Defense Advanced Research Projects AgencyTagged Content List

Algorithms

A process or rule set used for calculations or other problem-solving operations

Showing 96 results for Algorithms RSS
Researchers have demonstrated effective attacks on machine learning (ML) algorithms. These attacks can cause high-confidence misclassifications of input data, even if the attacker lacks detailed knowledge of the ML classifier algorithm and/or training data. Developing effective defenses against such attacks is essential if ML is to be used for defense, security, or health and safety applications.
From phony news on Web sites to terrorist propaganda on social media to recruitment videos posted by extremists, conflict in the information domain is becoming a ubiquitous addition to traditional battlespaces. Given the pace of growth in social media and other networked communications, this bustling domain of words and images—once relegated to the sidelines of strategic planning—is poised to become ever more critical to national security and military success around the globe.
Most camera designers seek to maximize spatial resolution and signal-to-noise (SNR). A wealth of information in the optical domain, however, is lost under those constraints. Specialty cameras exist to capture other types of information, but are not normally able to provide high SNR imagery at high spatial resolution from a single focal plane, and are used infrequently due to demands of additional camera systems. Today’s imaging systems primarily perform a single or limited set of measurements due, in part, to the underlying readout integrated circuits (ROICs), which sample the signal of interest and transfer the values off of the chip. Typically, ROICs are designed for a specific mode of operation, and, in essence, are application specific integrated circuits (ASICs).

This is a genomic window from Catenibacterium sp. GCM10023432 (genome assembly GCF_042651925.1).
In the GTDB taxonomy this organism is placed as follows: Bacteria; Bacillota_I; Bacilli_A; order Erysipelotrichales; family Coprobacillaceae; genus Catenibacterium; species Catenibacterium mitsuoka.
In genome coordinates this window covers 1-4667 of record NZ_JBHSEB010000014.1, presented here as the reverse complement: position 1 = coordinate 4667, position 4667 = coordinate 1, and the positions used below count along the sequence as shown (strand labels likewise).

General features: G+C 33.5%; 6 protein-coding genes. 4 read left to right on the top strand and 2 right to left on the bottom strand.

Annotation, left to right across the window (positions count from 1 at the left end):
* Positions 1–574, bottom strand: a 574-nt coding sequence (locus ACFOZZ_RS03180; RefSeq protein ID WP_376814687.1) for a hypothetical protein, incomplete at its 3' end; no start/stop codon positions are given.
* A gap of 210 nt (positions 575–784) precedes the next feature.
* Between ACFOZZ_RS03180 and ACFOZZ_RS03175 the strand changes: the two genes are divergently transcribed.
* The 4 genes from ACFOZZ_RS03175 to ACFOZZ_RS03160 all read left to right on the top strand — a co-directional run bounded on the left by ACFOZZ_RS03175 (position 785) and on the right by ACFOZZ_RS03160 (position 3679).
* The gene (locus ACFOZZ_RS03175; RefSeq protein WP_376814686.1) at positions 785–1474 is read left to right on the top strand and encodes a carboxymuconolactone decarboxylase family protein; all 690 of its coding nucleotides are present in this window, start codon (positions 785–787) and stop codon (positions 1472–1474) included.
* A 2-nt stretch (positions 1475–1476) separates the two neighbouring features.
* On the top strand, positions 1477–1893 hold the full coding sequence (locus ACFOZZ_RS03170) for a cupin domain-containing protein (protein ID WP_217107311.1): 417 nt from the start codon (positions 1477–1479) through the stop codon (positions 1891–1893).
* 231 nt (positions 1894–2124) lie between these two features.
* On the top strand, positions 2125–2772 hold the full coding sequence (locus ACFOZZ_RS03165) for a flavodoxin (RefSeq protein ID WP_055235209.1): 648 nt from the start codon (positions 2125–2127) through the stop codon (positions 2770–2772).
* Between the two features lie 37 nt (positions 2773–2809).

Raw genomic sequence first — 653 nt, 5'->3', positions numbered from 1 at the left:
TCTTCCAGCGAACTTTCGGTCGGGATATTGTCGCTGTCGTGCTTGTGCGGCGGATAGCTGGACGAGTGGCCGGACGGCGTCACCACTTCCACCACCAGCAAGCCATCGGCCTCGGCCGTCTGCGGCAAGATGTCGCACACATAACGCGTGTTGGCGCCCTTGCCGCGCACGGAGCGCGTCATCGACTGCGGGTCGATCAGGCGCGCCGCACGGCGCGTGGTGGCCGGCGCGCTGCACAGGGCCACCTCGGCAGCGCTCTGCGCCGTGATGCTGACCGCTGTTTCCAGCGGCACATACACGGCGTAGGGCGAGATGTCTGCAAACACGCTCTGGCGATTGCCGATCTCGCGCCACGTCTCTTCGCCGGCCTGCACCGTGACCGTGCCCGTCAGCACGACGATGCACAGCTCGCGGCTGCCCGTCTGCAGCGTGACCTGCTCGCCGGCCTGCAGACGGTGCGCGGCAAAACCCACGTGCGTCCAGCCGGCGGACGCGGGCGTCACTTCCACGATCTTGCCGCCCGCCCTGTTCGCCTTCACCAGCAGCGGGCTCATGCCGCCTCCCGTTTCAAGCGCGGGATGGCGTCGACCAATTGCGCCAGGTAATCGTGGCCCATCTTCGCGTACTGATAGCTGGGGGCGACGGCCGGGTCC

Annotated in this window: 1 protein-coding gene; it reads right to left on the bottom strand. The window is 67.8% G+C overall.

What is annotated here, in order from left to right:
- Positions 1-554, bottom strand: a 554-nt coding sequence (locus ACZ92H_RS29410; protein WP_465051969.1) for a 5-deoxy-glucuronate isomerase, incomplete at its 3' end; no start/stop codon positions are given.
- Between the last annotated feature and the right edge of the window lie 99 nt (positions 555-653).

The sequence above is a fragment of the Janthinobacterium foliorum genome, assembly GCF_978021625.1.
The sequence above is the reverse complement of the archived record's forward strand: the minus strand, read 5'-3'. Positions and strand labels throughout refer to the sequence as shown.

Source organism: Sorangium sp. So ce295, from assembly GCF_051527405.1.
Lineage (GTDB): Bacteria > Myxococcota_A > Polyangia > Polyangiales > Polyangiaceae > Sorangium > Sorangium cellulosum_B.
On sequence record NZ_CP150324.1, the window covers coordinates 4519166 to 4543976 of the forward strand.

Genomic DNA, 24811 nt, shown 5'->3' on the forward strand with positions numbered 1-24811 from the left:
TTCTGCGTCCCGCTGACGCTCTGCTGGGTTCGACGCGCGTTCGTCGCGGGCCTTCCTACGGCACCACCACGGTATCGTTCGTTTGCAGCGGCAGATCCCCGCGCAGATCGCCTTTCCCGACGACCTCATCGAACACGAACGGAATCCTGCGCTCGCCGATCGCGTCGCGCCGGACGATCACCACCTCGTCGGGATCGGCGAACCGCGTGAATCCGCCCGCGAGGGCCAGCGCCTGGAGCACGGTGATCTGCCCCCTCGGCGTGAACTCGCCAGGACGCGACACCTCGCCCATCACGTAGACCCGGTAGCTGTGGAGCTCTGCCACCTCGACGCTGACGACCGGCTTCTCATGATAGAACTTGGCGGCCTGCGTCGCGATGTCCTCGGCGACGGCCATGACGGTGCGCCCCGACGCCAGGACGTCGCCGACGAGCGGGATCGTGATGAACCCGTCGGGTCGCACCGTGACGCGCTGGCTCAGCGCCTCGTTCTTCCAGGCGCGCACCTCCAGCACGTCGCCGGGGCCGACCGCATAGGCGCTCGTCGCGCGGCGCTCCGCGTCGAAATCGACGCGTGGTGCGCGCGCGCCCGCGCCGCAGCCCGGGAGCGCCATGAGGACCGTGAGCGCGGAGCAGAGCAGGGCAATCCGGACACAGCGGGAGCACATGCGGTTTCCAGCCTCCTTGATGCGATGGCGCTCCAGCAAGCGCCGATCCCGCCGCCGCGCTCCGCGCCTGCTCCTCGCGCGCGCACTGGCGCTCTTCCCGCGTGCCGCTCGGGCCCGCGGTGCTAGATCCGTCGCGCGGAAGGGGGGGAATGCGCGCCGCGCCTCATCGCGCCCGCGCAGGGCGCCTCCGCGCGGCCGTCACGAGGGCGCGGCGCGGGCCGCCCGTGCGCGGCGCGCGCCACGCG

Current artificial intelligence (AI) systems excel at tasks defined by rigid rules – such as mastering the board games Go and chess with proficiency surpassing world-class human players. However, AI systems aren’t very good at adapting to constantly changing conditions commonly faced by troops in the real world – from reacting to an adversary’s surprise actions, to fluctuating weather, to operating in unfamiliar terrain.
Serial Interactions in Imperfect Information Games Applied to Complex Military Decision Making (SI3-CMD) builds on recent developments in artificial intelligence and game theory to enable more effective decisions in adversarial domains. SI3-CMD will explore several military decision making applications at strategic, tactical, and operational levels and develop AI/game theory techniques appropriate for their problem characteristics.